Assembly could be done manually as in U.S. Pat. No. 3,055,432, but would preferably be done with pipe wrenches or other tools as in U.S. Pat. No. 2,738,019 so as to help avoid cutting or pinching of the assembler's hands. However, with the present device, assembly can be facilitated by use of the optional circular spring end lugs in that the circular spring ends can be rotated slightly during assembly and sharp corners are avoided, and neither outward radial projections nor outward circumferential extensions of the spring width are required.
Also, lips 23, 47 and 49 can be made by forging or otherwise radially and outwardly bending a portion of end collar 7 so as to make an overlying lipfor a portion of lug 19, 43, 45, 69, 72, 73 or 74 or other equivalent radial lugs. Also, such lugs could be formed on springs 11 by simple forging, or otherwise forming the end portions thereof to produce the desired lug shape. The openings 29 could be either drilled, punched, or otherwise formed in end collar 7 or end collar 7 could be cast with a lip and opening already shaped.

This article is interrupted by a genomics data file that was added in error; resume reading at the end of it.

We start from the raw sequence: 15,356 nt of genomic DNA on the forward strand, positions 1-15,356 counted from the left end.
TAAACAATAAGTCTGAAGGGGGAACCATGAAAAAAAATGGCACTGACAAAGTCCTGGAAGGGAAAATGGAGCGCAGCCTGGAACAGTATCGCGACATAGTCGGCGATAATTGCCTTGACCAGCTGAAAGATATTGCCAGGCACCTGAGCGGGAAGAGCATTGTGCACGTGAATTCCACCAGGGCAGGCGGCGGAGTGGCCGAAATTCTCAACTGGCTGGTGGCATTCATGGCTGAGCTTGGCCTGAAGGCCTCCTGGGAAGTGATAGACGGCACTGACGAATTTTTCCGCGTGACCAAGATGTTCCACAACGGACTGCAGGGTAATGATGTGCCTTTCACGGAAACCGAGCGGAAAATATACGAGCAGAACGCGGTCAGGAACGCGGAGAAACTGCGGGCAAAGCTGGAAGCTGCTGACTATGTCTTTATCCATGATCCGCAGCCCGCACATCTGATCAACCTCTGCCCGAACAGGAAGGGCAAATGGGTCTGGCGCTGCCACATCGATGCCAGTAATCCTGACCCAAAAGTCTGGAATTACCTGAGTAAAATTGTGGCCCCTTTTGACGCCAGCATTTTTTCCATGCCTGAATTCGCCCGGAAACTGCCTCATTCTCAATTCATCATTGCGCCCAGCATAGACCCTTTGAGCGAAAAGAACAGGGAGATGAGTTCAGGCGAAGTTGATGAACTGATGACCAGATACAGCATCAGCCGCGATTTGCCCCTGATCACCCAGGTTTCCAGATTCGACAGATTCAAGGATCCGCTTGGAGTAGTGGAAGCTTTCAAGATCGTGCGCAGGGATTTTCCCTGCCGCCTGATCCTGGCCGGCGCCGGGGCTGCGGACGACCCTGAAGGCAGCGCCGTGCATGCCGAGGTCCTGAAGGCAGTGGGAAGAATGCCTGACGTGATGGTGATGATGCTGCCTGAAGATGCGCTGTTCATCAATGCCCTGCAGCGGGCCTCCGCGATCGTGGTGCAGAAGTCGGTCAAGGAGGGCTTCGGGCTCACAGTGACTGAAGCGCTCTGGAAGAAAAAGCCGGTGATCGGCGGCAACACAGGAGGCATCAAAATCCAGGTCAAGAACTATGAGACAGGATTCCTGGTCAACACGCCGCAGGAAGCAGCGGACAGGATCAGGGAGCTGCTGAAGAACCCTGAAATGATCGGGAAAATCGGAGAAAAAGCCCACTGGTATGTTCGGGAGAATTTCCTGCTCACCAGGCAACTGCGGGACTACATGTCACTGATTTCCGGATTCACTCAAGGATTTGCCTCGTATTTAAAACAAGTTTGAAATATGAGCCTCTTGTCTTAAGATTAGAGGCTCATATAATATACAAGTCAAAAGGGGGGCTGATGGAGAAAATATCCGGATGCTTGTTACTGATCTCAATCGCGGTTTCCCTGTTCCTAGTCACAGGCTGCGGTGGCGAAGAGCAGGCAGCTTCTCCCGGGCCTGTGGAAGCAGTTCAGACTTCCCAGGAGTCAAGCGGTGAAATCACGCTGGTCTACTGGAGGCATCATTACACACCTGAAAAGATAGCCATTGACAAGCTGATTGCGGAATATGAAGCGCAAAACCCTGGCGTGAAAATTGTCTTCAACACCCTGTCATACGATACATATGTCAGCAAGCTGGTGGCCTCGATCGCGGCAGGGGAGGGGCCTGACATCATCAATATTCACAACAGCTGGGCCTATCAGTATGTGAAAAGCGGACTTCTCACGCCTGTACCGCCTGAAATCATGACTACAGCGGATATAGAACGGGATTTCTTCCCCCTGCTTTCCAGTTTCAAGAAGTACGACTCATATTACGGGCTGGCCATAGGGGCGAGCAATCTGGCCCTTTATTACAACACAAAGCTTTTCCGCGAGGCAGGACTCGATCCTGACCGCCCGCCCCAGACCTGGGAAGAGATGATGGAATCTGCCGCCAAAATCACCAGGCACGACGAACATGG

From the many variations herein disclosed, it will be readily apparent to those skilled in the art to make minor variations within the scope of the invention to suit their particular manufacturing processes or aesthetic desires.
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|Citing Patent||Filing date||Publication date||Applicant||Title|
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|CN102359350A *||Oct 9, 2011||Feb 22, 2012||中国海洋石油总公司||Centering device|
|CN102359350B||Oct 9, 2011||Sep 18, 2013||中国海洋石油总公司||Centering device|
|U.S. Classification||166/241.7, 403/353|
|Cooperative Classification||E21B17/1028, Y10T403/7015|